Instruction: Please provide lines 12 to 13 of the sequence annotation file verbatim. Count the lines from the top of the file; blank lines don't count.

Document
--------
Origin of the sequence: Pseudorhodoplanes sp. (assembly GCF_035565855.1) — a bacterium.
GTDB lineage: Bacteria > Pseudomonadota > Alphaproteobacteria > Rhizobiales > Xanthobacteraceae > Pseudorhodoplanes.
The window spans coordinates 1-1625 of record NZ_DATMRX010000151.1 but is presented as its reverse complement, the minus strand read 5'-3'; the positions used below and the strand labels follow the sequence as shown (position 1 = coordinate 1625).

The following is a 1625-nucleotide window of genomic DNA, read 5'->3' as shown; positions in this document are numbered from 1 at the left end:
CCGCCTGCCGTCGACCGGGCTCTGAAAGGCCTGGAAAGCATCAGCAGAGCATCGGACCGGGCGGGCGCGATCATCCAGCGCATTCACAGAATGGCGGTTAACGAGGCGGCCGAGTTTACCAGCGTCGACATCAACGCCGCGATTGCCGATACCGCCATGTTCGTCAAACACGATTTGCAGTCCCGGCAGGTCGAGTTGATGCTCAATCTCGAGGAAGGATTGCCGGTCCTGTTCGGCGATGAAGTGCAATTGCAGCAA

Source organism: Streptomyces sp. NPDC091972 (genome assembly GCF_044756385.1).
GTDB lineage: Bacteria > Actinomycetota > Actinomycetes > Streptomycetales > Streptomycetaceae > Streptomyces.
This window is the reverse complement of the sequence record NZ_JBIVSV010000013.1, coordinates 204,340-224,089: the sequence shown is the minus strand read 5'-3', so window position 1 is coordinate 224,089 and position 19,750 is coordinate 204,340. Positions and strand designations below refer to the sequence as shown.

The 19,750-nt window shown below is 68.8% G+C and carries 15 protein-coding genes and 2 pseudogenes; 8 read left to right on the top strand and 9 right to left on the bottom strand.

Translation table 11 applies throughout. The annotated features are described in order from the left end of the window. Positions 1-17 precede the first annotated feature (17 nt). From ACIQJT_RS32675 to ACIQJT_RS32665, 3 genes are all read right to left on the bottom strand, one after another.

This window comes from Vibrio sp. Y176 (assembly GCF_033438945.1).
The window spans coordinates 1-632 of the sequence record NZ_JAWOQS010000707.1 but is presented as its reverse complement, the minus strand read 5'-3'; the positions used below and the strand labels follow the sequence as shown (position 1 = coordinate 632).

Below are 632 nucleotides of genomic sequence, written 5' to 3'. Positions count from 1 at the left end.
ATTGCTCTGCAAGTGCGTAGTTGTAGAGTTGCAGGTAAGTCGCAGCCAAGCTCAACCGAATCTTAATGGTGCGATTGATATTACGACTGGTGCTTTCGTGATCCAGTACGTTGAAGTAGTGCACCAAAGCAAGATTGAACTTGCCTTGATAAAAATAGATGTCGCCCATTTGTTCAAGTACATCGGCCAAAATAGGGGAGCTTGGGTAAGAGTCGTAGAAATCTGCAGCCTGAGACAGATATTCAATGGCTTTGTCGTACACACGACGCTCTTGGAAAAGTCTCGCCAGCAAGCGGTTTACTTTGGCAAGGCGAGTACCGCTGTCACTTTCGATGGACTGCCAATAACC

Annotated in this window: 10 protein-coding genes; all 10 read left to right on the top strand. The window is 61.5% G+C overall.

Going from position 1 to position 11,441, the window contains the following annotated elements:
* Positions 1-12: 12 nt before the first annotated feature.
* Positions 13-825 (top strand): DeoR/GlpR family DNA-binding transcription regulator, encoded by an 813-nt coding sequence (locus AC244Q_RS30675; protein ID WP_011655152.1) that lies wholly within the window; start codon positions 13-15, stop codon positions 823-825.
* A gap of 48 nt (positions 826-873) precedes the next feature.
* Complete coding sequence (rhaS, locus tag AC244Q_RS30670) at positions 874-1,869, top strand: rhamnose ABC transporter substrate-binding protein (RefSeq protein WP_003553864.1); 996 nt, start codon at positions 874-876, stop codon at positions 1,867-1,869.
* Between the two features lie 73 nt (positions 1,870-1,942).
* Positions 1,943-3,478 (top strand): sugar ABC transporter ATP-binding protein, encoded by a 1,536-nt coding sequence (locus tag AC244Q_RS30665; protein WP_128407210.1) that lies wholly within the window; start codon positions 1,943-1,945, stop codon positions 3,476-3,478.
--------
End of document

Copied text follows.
The window spans coordinates 1-632 of the sequence record NZ_JAWOQS010000707.1 but is presented as its reverse complement, the minus strand read 5'-3'; the positions used below and the strand labels follow the sequence as shown (position 1 = coordinate 632).

Below are 632 nucleotides of genomic sequence, written 5' to 3'. Positions count from 1 at the left end.